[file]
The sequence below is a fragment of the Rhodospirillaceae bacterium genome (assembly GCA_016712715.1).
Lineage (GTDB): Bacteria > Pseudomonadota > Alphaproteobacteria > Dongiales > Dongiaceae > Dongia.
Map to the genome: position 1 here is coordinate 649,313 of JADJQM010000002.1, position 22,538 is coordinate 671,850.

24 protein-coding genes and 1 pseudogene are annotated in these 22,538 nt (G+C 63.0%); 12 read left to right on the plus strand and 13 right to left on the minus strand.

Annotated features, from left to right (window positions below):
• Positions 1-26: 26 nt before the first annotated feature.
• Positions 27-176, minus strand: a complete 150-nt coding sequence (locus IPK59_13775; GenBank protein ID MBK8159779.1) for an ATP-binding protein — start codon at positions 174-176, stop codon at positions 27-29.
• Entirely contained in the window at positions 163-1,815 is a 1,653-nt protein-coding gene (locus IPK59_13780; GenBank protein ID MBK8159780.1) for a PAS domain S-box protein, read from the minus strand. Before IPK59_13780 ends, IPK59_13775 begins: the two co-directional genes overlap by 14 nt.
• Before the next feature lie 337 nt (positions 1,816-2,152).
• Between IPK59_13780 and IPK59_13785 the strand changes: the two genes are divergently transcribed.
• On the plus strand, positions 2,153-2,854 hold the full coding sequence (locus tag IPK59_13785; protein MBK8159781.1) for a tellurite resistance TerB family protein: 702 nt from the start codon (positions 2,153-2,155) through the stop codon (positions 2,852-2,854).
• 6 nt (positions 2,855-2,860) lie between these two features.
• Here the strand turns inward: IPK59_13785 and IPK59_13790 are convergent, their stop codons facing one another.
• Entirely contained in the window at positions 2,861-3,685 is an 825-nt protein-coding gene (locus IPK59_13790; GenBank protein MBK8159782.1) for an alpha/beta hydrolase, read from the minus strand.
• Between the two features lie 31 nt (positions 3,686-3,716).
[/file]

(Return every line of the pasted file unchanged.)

The sequence below is a fragment of the Rhodospirillaceae bacterium genome (assembly GCA_016712715.1).
Lineage (GTDB): Bacteria > Pseudomonadota > Alphaproteobacteria > Dongiales > Dongiaceae > Dongia.
Map to the genome: position 1 here is coordinate 649,313 of JADJQM010000002.1, position 22,538 is coordinate 671,850.

24 protein-coding genes and 1 pseudogene are annotated in these 22,538 nt (G+C 63.0%); 12 read left to right on the plus strand and 13 right to left on the minus strand.

Annotated features, from left to right (window positions below):
• Positions 1-26: 26 nt before the first annotated feature.
• Positions 27-176, minus strand: a complete 150-nt coding sequence (locus IPK59_13775; GenBank protein ID MBK8159779.1) for an ATP-binding protein — start codon at positions 174-176, stop codon at positions 27-29.
• Entirely contained in the window at positions 163-1,815 is a 1,653-nt protein-coding gene (locus IPK59_13780; GenBank protein ID MBK8159780.1) for a PAS domain S-box protein, read from the minus strand. Before IPK59_13780 ends, IPK59_13775 begins: the two co-directional genes overlap by 14 nt.
• Before the next feature lie 337 nt (positions 1,816-2,152).
• Between IPK59_13780 and IPK59_13785 the strand changes: the two genes are divergently transcribed.
• On the plus strand, positions 2,153-2,854 hold the full coding sequence (locus tag IPK59_13785; protein MBK8159781.1) for a tellurite resistance TerB family protein: 702 nt from the start codon (positions 2,153-2,155) through the stop codon (positions 2,852-2,854).
• 6 nt (positions 2,855-2,860) lie between these two features.
• Here the strand turns inward: IPK59_13785 and IPK59_13790 are convergent, their stop codons facing one another.
• Entirely contained in the window at positions 2,861-3,685 is an 825-nt protein-coding gene (locus IPK59_13790; GenBank protein MBK8159782.1) for an alpha/beta hydrolase, read from the minus strand.
• Between the two features lie 31 nt (positions 3,686-3,716).